In abstract algebra, an abelian group (G,+) is called finitely generated if there exist finitely many elements x_{1},...,x_{s} in G such that every x in G can be written in the form
with integers n_{1},...,n_{s}. In this case, we say that the set {x_{1},...,x_{s}} is a generating set of G or that x_{1},...,x_{s} generate G.
Clearly, every finite abelian group is finitely generated. The finitely generated abelian groups are of a rather simple structure and can be completely classified, as will be explained below.
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Examples
 the integers (Z,+) are a finitely generated abelian group
 the integers modulo n Z_{n} are a finitely generated abelian group
 any direct sum of finitely many finitely generated abelian groups is again finitely generated abelian
There are no other examples (up to isomorphism). The group (Q,+) of rational numbers is not finitely generated: if x_{1},...,x_{s} are rational numbers, pick a natural number w coprime to all the denominators; then 1/w cannot be generated by x_{1},...,x_{s}.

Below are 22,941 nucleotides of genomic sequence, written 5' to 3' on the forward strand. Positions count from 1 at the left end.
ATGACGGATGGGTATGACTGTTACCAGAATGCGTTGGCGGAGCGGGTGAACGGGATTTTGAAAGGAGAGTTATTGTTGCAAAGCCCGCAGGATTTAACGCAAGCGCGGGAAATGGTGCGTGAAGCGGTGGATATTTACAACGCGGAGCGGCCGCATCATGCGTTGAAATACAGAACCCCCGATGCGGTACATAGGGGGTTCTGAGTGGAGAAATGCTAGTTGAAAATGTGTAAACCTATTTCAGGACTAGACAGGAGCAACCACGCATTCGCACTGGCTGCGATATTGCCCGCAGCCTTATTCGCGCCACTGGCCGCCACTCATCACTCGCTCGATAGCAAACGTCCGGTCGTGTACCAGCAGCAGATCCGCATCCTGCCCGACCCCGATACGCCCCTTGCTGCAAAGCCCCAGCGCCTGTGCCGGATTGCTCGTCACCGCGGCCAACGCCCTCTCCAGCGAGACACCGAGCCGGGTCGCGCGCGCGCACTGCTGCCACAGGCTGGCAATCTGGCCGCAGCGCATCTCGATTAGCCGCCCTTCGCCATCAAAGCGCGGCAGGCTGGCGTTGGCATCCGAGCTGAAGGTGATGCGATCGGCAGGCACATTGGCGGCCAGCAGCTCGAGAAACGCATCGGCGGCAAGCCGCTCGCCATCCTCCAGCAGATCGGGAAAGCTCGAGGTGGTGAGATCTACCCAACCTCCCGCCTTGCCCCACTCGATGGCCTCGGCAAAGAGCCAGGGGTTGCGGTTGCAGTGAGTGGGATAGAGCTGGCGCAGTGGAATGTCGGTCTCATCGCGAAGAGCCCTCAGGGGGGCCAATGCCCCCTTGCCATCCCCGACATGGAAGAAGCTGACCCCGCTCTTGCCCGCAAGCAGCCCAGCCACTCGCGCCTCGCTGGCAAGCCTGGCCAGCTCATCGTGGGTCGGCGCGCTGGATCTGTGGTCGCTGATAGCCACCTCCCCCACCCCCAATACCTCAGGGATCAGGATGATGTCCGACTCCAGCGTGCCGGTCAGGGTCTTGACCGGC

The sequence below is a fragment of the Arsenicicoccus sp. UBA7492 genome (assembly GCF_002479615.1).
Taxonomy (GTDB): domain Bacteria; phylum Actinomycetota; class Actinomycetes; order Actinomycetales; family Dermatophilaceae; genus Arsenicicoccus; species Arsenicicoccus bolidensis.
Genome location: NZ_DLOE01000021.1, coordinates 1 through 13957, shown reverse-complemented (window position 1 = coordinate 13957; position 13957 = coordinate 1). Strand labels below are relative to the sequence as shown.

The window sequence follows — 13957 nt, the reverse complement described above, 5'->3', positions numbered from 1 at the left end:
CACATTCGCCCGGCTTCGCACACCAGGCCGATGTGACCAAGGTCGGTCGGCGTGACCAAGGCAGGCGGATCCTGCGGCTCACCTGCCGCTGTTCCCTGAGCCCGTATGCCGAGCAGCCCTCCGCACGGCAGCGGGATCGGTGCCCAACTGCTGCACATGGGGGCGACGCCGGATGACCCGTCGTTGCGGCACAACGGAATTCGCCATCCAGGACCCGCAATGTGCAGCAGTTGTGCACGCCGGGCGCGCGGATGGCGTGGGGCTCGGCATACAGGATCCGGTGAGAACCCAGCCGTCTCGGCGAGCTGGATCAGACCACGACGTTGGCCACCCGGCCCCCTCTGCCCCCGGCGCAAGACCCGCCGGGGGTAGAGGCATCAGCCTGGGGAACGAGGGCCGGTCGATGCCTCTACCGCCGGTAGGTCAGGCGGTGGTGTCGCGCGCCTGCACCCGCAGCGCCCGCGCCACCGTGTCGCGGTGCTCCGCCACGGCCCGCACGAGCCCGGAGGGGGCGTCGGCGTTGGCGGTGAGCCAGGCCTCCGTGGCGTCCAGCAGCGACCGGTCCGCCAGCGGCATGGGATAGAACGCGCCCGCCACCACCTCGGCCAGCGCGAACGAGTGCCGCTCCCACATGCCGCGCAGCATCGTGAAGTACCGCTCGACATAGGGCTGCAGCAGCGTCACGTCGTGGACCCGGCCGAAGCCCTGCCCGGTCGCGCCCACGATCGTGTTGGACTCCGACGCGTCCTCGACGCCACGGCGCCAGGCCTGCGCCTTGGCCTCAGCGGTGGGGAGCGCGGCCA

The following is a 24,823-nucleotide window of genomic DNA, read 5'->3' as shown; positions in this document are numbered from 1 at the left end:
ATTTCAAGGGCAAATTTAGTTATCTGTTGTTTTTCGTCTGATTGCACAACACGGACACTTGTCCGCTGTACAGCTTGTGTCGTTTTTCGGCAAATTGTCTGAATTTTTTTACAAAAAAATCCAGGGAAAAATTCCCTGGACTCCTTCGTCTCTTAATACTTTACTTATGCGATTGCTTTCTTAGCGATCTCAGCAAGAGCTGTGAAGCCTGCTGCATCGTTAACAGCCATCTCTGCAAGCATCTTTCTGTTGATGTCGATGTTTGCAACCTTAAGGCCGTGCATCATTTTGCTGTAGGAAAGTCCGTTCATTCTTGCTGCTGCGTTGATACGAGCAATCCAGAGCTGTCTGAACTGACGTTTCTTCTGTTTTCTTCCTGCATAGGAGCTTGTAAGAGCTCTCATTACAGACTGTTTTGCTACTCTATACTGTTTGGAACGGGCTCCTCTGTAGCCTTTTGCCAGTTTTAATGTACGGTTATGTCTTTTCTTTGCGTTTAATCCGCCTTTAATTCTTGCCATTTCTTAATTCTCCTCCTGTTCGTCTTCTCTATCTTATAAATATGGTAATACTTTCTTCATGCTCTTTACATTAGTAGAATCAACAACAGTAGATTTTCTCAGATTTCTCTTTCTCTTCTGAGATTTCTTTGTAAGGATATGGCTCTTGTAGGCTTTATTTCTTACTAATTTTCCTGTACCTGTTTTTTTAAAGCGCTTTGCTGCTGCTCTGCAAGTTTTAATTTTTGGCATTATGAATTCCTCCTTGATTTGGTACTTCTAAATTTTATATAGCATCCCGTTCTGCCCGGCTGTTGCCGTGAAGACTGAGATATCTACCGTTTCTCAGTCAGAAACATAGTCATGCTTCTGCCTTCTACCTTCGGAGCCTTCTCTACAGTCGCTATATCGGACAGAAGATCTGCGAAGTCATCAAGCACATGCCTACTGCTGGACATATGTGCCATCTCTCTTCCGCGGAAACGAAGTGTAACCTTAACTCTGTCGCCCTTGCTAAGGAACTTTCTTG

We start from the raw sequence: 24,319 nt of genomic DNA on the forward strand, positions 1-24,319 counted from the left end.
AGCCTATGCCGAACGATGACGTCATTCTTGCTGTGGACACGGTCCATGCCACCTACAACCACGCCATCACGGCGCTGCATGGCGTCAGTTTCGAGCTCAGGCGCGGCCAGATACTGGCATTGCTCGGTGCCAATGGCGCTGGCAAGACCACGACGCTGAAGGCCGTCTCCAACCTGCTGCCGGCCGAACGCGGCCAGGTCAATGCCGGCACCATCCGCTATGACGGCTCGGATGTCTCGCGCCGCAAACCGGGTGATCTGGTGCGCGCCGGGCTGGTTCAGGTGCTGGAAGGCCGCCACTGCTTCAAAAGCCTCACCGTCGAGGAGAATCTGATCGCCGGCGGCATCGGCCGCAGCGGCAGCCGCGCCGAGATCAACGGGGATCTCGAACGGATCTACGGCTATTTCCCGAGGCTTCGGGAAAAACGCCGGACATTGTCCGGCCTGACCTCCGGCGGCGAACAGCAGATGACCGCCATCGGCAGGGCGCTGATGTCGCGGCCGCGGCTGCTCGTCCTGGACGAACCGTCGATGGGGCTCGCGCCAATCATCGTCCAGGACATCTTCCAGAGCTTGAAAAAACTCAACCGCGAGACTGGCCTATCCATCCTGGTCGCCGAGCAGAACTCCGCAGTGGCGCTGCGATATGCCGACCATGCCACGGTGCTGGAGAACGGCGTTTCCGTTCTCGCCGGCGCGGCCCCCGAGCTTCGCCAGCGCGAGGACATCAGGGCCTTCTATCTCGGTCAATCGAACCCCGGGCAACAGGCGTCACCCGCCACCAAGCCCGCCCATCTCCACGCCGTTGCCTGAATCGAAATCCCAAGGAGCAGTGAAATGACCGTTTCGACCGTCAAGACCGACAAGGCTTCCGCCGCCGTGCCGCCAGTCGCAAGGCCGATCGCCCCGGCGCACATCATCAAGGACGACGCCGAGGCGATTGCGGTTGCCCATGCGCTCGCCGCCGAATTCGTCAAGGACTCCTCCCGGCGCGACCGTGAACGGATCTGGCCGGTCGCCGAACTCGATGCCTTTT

Classification
The fundamental theorem of finitely generated abelian groups (which is a special case of the structure theorem for finitely generated modules over a principal ideal domain) can be stated two ways (analogously with PIDs):
Primary decomposition
The primary decomposition formulation states that every finitely generated abelian group G is isomorphic to a direct sum of primary cyclic groups and infinite cyclic groups. A primary cyclic group is one whose order is a power of a prime. That is, every finitely generated abelian group is isomorphic to a group of the form
where the rank n ≥ 0, and the numbers q_{1},...,q_{t} are powers of (not necessarily distinct) prime numbers. In particular, G is finite if and only if n = 0. The values of n, q_{1},...,q_{t} are (up to rearranging the indices) uniquely determined by G.
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